Tending-Ants Increase Survivorship and Reproductive Success of Calloconophora pugionata Drietch (Hemiptera, Membracidae), a Trophobiont Herbivore of Myrcia obovata O.Berg (Myrtales, Myrtaceae)
Keywords:ants, Camponotus, interactions, mutualism, montane ecosystems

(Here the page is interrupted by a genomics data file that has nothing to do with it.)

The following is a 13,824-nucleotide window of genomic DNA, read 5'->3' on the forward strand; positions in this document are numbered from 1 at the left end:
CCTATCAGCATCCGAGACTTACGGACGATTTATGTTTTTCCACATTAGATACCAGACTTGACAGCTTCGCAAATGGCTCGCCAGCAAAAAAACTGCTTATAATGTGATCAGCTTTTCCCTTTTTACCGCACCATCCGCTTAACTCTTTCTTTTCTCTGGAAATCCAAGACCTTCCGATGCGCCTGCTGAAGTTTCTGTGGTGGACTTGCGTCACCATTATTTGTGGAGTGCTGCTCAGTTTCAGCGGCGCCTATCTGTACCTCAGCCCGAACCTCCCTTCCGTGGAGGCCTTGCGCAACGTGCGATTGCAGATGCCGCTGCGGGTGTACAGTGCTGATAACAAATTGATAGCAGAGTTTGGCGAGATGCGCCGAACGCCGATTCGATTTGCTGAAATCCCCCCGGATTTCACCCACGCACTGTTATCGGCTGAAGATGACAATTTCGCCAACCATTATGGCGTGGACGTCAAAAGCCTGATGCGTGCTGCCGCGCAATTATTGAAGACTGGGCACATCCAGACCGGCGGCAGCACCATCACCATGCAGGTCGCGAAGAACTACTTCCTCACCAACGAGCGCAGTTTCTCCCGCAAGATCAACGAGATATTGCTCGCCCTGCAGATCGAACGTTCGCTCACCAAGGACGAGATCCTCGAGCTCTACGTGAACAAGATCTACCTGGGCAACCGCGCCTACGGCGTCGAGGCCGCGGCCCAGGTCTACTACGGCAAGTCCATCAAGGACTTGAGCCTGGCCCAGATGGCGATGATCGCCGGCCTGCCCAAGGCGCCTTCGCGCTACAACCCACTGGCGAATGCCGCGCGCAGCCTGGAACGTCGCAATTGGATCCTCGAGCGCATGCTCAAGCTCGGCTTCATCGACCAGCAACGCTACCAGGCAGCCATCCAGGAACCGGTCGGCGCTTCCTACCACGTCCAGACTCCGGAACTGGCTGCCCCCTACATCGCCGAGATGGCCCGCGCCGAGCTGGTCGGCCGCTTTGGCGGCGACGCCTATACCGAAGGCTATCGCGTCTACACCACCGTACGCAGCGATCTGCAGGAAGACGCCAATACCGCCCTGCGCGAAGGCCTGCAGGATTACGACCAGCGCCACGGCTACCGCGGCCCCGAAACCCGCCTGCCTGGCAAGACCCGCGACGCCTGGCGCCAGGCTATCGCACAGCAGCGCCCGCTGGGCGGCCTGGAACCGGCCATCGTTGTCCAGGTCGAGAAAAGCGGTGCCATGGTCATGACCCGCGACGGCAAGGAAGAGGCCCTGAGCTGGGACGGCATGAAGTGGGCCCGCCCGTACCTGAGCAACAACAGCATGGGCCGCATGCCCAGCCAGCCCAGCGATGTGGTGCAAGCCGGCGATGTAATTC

The trophic relations between ants and hemipterans are very common in the Neotropical Region, but rarely explored in dry montane ecosystems. Given the diversity of outcomes of this type of interactions influenced by variation in biotic conditions (i.e. seasonality, spatial distribution, identity of species involved), new examples in different ecosystems can provide important data for a more general understanding of their impact in communities. We investigated the outcomes (direct benefits: survivorship and reproduction) of the relationship between the trophobiont herbivore Calloconophora pugionata (Membracidae) and its tending ants. The interaction occurs on Myrcia obovata (Myrtaceae), a common tree in montane forests and rupestrian fields ofsoutheastern Brazil, and has never been studied before. Between 2008 and 2009, we selected and manipulated (ant-exclusion) trees in a pairwise experiment performed on plant branches infested by C. pugionata. This membracidae laid its eggs peculiarly on the leaf margins, a behaviour that increased egg survival even when ants were absent. All life stages of the hemipteran exhibited higher survival rates (two-fold) and increased fecundity (four-fold higher oviposition rates) when attended by ants. This study shows that this ant-hemipteran interaction occurs in dry montane biomes in a way that is similar to other tropical ecosystems in which ants protect the hemipterans against predators, thus increasing their survival and reproductive fitness.
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